Fine needle aspiration biopsy is an inexpensive and rapid method of establishing the diagnosis of lesions and masses in various organs. It has advantages over other forms of biopsy because it is safe, rapid, reliable and relatively painless. This technique can be used to sample superficial and subcutaneous lesions in breast, thyroid, lymph node, salivary gland and superficial abdominal masses. It can also be used in deep visceral lesions with the help of radiologists using fluoroscopy, computer assisted tomography, angiography and ultrasonography to localize the lesions.
Technique: Proper clinical history is helpful in establishing diagnosis. To avoid any mishap during procedure, the patient should be explained and assured about the procedure. A disposable syringe with 21-25-gauge needle can be used for this purpose (5-10 ml). The area is cleaned thoroughly with a spirit swab. The needle is introduced into the mass negative pressure is applied by retracting the plunger and mass is probed in several directions. Prior to withdrawal of needle, the plunger is released allowing equalization of pressure. A cotton swab is applied for few min to stop the bleeding.
Purpose of FNA Biopsy:
- FNA biopsy is primarily used to diagnose and evaluate abnormalities, particularly in cases where cancer is suspected.
- It helps determine the nature of a lump, nodule, or mass, distinguishing between benign (non-cancerous) and malignant (cancerous) growths.
- FNA can be performed in various parts of the body, including the thyroid, breast, lymph nodes, salivary glands, and internal organs.
- Patient Preparation: Before the procedure, patients are often briefed about the process. In some cases, local anesthesia may be administered to numb the area for comfort.
- Needle Insertion: During FNA, a thin, hollow needle is inserted into the suspicious area through the skin. The choice of needle gauge depends on the location and size of the lesion.
- Sample Aspiration: The needle is then used to aspirate (withdraw) cells or tissue from the lesion. Multiple aspirations may be made to ensure an adequate sample is obtained.
- Sample Preparation: Once collected, the sample is placed on a glass slide or in a fixative solution for preservation.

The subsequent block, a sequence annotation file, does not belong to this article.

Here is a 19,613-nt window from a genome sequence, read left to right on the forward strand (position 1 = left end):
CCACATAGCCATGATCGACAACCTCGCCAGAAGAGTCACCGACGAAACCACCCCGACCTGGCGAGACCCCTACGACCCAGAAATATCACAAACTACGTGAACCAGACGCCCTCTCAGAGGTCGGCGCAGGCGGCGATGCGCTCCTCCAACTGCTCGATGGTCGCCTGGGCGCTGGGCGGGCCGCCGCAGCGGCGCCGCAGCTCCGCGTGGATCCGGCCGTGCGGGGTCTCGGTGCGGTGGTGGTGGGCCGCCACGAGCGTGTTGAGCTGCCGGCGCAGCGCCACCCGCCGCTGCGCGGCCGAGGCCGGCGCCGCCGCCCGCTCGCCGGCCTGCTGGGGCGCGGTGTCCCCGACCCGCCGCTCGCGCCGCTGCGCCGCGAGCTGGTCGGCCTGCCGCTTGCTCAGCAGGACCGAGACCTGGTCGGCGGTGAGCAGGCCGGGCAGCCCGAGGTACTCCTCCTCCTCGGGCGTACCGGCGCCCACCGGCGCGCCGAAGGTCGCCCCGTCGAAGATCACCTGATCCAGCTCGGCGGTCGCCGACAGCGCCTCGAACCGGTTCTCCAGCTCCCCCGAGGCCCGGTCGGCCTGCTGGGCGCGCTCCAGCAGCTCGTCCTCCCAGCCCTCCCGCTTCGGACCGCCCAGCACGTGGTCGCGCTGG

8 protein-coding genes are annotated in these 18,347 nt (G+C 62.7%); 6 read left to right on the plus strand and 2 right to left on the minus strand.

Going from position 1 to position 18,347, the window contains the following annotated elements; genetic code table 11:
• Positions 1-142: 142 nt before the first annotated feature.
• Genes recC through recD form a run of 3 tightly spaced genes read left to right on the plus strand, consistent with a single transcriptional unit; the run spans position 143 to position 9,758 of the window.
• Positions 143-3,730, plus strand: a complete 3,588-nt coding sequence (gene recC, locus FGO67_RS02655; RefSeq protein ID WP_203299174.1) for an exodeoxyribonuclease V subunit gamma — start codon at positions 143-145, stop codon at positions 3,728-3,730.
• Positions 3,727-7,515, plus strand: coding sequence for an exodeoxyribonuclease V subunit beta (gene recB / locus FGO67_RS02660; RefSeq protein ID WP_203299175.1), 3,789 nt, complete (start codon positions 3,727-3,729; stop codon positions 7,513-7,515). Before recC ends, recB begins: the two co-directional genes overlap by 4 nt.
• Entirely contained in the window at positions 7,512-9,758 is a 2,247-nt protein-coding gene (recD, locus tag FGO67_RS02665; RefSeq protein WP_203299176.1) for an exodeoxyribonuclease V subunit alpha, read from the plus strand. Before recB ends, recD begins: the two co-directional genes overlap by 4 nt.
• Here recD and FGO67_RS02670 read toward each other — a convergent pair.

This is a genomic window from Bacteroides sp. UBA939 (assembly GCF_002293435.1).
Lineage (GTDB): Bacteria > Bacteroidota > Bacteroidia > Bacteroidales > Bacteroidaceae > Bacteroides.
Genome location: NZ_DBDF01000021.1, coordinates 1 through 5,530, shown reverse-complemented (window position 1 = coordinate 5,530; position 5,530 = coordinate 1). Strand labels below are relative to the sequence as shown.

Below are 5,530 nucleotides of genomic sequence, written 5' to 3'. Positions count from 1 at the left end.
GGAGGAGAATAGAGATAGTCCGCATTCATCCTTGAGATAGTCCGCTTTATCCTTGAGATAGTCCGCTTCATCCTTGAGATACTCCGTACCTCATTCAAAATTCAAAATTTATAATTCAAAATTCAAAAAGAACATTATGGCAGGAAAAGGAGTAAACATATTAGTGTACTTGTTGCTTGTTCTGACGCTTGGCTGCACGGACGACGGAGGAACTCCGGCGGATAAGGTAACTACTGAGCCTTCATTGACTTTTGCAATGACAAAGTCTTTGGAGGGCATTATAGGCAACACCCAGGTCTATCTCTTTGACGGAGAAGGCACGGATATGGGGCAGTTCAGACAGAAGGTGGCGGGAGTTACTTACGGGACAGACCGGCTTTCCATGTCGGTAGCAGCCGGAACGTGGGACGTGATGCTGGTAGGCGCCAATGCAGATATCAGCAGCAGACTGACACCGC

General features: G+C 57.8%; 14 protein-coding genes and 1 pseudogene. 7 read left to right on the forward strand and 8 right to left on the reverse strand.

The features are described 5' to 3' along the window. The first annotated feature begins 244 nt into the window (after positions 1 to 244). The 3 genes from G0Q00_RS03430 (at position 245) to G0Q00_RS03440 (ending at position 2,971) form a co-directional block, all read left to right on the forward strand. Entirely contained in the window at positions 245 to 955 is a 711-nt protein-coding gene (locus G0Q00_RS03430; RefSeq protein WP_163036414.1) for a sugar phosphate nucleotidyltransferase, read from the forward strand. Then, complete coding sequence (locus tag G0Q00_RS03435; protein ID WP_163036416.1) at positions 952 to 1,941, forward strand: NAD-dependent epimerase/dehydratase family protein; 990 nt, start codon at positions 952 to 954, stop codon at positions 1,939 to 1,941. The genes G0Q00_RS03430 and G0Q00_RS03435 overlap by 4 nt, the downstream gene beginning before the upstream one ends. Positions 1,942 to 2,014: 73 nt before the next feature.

- Pathologist Examination:The collected cells or tissue are examined under a microscope by a pathologist to make a diagnosis.
After aspiration the syringe is detached from the needle and filled with air. The syringe is reattached to the same needle and plunger is pushed to gently express the material onto glass slides. This step is repeated once or twice. The material is gently spread on the slides by using another slide. Some people use opposite surfaces of the two slides (one slide containing aspirated material and another clean slide) for smearing. The slides are allowed to air dry or fixed wet in solution containing ether and alcohol in equal proportions or 95% alcohol. The slides can be stained by Papanicolaou (PAP), Hematoxylin and Eosin (H&E), Leishman and modified Giemsa stains.
If the specimen is too bloody, the cells from the actual lesion will be diluted in the smear. If the aspiration time is too long the specimen will clot in the syringe and needle and therefore will not be expelled or spread properly. If slides are incorrectly made, the nuclear details will be poor and artefacts created.
Advantages of FNA Biopsy:
- Minimally Invasive: FNA is less invasive than traditional surgical biopsies, resulting in less pain, scarring, and a shorter recovery period.
- Speed and Convenience: FNA can be performed quickly, often on an outpatient basis, with same-day results in some cases.
- Accuracy: It provides accurate information about the nature of the lesion, aiding in the planning of further treatment or monitoring.
The major complications of aspiration biopsy of superficial lesions are bleeding and infection. In cases of deep-seated lesions pneumothorax, embolism, neurovascular injury, internal major bleeding or intraperitoneal leak of hollow viscus has been reported. Vasovagal syncope may also occur. Tumor spread along the needle tract has been reported following biopsy with large bore needles. However, there is no evidence that aspiration using fine needles increases the risk of tumor dissemination. Those individuals who do the procedure often and are experienced in the method should perform this procedure. They may be pathologists, surgeons or radiologists.
Conditions Diagnosed with FNA:
- Thyroid Nodules: FNA is commonly used to assess thyroid nodules and distinguish between benign and malignant growths.
- Breast Lumps: It helps diagnose breast lumps and evaluate whether they are cancerous or non-cancerous.
- Lymph Nodes: FNA assists in evaluating swollen or abnormal lymph nodes for signs of infection or cancer.
- Salivary Glands: It is used to assess salivary gland masses for tumors or infections.
- Organ Masses: FNA can be employed to examine masses in various internal organs, such as the liver, kidneys, and pancreas.